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Election Day

Wait, that was yesterday. Sorry, I couldn't post about it until the last of my precincts reported—and at my age some of my precincts are moving a little slow.

Anyway, Howard talks about his tradition of naming his election day post after his voter number. I’m thinking, What’s a “voter number?” You’d think I lived in Mayberry or something by the way things went yesterday...

*harp glissandi*

It was about 7:20 as I collected sample ballots from the well-wishers outside the polling place and entered. “Mornin’ Herb.” Herb crossed me off the list, and I ambled over to sign the register. I really didn’t need to show any ID. I also knew one of the people at the sign-in table because he is out walking his dog at all hours. After signing in, I got a slip of paper that said “Voter Ready.” Was I ever, oh boy! More ambling, this time over to the booths (there were two). “Mornin’ Ed,” I said as I handed Ed the slip. And so it went.

I’m sure they tally the total number of voters, but I have no idea what number I was. Next time I’ll find out.

As for the results, well, well, well. I don’t want to use words like mandate or referendum, but it seems to me that at the very least we’re kinda sorta back to a two-party system. Just tickled about that, I am.

UPDATE: I don't know how reliable voter turnout statistics are (because of the way potential voters might be miscounted), but in Montgomery County, Norristown had the lowest turnout (34.47%), while Bryn Athyn had the highest with 62.9%. Eight municipalities boasted over 60% turnout; we were at the bottom of that list. (Source: Times Herald)


In my neck of the woods, we're still pretty informal, but not quite as much as you guys seem to be.

People almost never seem to show ID at my precinct. I think what they do instead is ask your name. As you give your name, two people are working simultaneously; one is checking an up-to-date print out to see if you're completely able to vote, based on that name, and the other person is opening a big ledger to locate what appears to be a signature card corresponding with your name.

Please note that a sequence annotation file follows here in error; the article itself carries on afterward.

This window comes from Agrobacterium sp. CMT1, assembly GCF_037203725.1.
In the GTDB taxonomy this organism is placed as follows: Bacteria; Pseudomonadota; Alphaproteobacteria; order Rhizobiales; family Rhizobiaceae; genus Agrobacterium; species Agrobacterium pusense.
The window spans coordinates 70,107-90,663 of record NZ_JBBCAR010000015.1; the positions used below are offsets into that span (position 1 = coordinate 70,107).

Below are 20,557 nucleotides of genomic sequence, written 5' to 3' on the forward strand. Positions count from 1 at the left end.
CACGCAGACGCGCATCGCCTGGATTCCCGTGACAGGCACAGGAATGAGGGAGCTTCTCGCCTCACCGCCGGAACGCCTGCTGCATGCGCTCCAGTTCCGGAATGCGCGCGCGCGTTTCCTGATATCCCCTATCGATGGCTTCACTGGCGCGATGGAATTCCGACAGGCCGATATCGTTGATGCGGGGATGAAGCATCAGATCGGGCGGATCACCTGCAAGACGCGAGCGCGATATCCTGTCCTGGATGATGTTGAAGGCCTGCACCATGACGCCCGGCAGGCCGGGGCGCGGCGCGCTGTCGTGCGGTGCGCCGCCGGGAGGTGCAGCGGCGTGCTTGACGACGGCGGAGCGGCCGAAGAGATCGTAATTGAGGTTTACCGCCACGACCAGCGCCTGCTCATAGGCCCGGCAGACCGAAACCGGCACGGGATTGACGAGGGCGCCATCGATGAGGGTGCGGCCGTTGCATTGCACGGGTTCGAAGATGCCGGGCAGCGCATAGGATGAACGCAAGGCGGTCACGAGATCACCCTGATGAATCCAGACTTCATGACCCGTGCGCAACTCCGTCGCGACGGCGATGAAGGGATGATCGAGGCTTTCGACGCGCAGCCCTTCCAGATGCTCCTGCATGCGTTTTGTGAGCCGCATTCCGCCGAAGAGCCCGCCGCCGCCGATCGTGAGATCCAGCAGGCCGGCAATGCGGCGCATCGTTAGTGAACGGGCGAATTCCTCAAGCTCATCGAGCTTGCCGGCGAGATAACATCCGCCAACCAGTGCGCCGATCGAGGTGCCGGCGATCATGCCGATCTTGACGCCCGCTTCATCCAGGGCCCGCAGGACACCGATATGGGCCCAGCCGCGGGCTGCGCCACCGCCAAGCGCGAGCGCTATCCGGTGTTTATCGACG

With the poll worker covering your file signature, you sign a blank space. Maybe if that were to not match your signature on file, they might ask for ID. Whatever the case, I think that's how they verify your identity.

After having signed, the poll worker manning the ledger then tells you "__ is your number" (in my case this year, it was 984). Then you move on to the next person who hands you a card displaying the words "Valid Voter."

Having received a little validation, you then feel the slight surge in morale necessary to propel you into the booth.

I don't know if you needed the detailed account, but reading your post was the first time I realized other people don't have the same exact electoral experience as I do.

Howard, thanks for the details. It confirms how similar the process is, actually. Without the folksy narrative sugar, I went through the same steps. The first step involves the big printout. If they clear you to continue, you sign the big ledger. The only difference is they've never covered up the signature card. I think that's a good idea.

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